Jonathan Harvey is an English composer who, after a career as an oboist and Stockhausen scholar, first gained wide attention in the late 1970s when the Ardittis commissioned his first string quartet. Like the spectralist composers, Harvey has a great interest in the nature of sound and has worked at IRCAM. However, he has maintained an interest in serialism with its associated soundworld of pointillism and angularity. One might compare him to Philippe Manoury. However, what really sets Harvey apart from anyone else in that whole French scene are his mystical inclinations. Indeed, Harvey sees the purpose of his work as expressing the spirit and seeking wholeness, and this contemplativeness comes through in the music. "Bhakti" for chamber orchestra and quadriphonic tape (1982) is an ambitious suite of 12 movements inspired by the hymns of the Rig Veda.
"Bhakti" has one of contemporary music's most memorable openings, which Harvey intends to represent the Rig Veda's creation myth. A woodwind intones a single mid-frequency tone, beginning almost inaudibly quiet. Minutes go by, with steadily growing dynamic as this basic tone is eventually by a very low and a very high sound. Unlike music of the classical era, where everything seems built on top of a bass, Harvey conceives a tonal center that expands outwards on both sides. Towards the end of this first movement, the rest of the ensemble appear.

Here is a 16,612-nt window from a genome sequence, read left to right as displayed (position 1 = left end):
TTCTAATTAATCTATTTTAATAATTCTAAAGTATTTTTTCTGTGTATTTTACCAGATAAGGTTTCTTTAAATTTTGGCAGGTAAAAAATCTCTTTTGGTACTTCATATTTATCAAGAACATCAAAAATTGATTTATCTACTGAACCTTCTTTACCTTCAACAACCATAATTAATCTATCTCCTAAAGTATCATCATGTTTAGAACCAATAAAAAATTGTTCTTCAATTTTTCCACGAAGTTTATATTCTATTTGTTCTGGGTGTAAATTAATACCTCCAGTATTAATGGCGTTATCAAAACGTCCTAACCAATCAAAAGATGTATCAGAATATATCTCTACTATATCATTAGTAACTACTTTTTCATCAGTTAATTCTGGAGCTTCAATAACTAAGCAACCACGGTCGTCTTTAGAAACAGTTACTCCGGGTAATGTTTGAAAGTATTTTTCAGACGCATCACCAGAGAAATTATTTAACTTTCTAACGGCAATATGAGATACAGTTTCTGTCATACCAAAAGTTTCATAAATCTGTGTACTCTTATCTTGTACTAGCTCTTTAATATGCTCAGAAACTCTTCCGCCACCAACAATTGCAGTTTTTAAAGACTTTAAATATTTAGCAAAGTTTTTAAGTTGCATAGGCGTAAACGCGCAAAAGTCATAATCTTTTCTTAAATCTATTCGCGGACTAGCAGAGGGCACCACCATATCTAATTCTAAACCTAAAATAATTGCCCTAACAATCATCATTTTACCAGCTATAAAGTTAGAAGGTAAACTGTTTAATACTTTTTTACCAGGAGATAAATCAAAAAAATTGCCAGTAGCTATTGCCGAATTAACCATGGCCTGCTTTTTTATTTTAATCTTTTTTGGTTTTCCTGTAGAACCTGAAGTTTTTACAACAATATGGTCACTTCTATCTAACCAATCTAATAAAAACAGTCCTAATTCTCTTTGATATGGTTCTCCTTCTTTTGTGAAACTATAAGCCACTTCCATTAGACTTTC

The second movement introduces electronics as a source of novel timbres unobtainable with only a traditional ensemble. The electronic part are also spatialized here, its sounds bouncing around the four speakers. Here we have only a stereo recording, but the effect is still lovely. All in all, the movements of "Bhakti" are quite varied. Some are dramatic, full of crashes and epiphanies. Others are calm and contemplative, like musical gardens. While Harvey doesn't work with clear themes as such, references to earlier movements appear in later movements.
One generally looks to Amazon reviews to decide whether to obtain a work and listen to it, but this is music very difficult to describe with words. Even comparisons to other contemporary pieces are difficult to draw, I can think only of the opening of Xenakis "La Legende d'Eer" for the seventh movement of Harvey's work. Still, I'm confident that this will appeal to the majority fans of modernist repertoire. I do think that the piece tends to be a bit overlong, thus I award it 4 stars, but I still enjoy it greatly.
This Naive recording was made at IRCAM and sounds fantastic. The Nouvel Ensemble Modern have committed themselves to this kind of repertoire and perform confidently here. There is one another recording of "Bhakti" on an an NMC disc, where Guy Protheroe conducts the ensemble Spectrum, but I have no heard it.